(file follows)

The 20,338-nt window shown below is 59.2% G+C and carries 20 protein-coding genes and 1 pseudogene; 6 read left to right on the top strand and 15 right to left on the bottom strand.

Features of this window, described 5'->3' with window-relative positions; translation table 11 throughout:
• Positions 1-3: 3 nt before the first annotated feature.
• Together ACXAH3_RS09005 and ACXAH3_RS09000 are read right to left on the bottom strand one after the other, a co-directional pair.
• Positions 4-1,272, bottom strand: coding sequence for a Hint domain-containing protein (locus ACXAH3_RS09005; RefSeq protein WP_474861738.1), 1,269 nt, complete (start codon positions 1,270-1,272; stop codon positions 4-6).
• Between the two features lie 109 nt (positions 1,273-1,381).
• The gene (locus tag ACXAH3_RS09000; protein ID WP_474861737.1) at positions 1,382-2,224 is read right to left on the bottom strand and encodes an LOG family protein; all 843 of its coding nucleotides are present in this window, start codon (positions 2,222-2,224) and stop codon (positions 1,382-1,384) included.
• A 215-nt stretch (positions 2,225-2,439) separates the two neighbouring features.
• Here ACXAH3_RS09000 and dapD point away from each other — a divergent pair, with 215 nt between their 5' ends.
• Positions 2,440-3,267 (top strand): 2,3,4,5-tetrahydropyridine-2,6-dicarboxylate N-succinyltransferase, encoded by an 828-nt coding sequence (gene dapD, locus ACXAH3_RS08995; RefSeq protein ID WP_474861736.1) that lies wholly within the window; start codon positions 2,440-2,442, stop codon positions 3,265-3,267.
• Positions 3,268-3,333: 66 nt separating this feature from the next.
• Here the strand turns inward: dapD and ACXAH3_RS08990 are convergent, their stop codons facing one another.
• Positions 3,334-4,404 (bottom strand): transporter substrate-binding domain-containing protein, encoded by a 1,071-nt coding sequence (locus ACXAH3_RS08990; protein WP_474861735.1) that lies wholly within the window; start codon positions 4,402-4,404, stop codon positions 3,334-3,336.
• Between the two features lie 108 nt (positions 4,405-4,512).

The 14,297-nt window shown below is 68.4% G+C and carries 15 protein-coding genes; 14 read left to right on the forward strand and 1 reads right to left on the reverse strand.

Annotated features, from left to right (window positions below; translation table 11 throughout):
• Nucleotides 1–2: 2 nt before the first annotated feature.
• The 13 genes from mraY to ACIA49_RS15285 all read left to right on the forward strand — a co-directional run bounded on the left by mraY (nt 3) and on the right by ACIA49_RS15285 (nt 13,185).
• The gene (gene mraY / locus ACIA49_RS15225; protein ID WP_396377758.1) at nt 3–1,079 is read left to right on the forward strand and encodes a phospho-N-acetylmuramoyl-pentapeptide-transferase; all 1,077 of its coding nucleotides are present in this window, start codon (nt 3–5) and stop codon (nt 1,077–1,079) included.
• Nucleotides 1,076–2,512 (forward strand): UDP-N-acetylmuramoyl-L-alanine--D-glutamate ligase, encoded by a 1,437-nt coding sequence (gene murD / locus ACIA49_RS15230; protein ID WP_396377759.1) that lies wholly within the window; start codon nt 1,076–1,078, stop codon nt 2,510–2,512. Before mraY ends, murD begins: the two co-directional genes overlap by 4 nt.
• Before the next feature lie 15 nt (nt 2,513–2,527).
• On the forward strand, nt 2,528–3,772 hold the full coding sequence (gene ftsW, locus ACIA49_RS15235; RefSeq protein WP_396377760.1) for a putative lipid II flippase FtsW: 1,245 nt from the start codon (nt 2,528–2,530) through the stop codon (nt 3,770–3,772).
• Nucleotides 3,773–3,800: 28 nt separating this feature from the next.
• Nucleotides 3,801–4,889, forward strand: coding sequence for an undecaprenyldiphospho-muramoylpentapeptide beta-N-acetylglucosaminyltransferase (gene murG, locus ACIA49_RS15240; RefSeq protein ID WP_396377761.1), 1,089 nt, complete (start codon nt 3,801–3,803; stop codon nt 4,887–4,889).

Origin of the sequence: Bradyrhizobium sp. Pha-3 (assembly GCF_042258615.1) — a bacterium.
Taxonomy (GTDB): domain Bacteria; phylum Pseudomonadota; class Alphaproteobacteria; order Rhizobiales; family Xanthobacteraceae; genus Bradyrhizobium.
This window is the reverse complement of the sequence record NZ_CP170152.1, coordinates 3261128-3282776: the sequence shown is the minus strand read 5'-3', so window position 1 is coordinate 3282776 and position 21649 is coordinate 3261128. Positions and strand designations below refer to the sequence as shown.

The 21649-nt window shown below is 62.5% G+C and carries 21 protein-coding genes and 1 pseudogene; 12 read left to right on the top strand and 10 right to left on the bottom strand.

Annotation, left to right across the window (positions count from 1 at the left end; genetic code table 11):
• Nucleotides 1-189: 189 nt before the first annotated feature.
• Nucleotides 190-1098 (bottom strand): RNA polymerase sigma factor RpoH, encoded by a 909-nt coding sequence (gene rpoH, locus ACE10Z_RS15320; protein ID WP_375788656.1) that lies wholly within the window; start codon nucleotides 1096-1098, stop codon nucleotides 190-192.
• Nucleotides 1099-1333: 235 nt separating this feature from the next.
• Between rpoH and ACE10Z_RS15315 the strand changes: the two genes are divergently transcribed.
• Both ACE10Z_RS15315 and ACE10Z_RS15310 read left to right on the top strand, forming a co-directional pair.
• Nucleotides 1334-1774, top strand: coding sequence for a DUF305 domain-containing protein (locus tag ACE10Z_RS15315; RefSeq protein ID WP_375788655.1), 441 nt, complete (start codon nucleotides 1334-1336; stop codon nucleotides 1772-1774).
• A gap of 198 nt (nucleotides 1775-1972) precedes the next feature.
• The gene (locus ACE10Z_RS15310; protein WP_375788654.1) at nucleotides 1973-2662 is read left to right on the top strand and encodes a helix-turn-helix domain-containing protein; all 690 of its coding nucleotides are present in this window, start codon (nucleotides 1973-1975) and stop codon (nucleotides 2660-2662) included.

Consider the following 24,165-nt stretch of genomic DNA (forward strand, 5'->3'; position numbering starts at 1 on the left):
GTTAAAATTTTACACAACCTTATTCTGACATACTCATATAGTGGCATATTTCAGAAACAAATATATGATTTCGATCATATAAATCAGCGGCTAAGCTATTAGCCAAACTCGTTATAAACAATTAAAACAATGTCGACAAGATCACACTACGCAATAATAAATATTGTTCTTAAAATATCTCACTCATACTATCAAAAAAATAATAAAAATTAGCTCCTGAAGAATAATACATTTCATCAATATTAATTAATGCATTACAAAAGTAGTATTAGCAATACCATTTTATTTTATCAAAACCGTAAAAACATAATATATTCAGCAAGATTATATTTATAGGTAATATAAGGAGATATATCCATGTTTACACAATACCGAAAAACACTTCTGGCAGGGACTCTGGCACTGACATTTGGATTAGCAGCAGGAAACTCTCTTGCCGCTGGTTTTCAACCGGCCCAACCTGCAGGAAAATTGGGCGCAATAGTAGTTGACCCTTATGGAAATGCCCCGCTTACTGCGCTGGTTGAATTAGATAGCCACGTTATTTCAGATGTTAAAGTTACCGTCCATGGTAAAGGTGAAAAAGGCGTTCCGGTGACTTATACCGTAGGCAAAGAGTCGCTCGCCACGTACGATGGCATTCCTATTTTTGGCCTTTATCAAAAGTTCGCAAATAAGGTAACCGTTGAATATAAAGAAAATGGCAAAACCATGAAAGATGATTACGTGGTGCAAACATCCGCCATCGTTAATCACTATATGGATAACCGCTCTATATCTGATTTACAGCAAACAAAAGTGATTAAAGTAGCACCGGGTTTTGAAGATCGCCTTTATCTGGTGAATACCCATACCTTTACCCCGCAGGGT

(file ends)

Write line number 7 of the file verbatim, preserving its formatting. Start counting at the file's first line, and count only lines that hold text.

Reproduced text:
• The gene (locus tag ACXAH3_RS09000; protein ID WP_474861737.1) at positions 1,382-2,224 is read right to left on the bottom strand and encodes an LOG family protein; all 843 of its coding nucleotides are present in this window, start codon (positions 2,222-2,224) and stop codon (positions 1,382-1,384) included.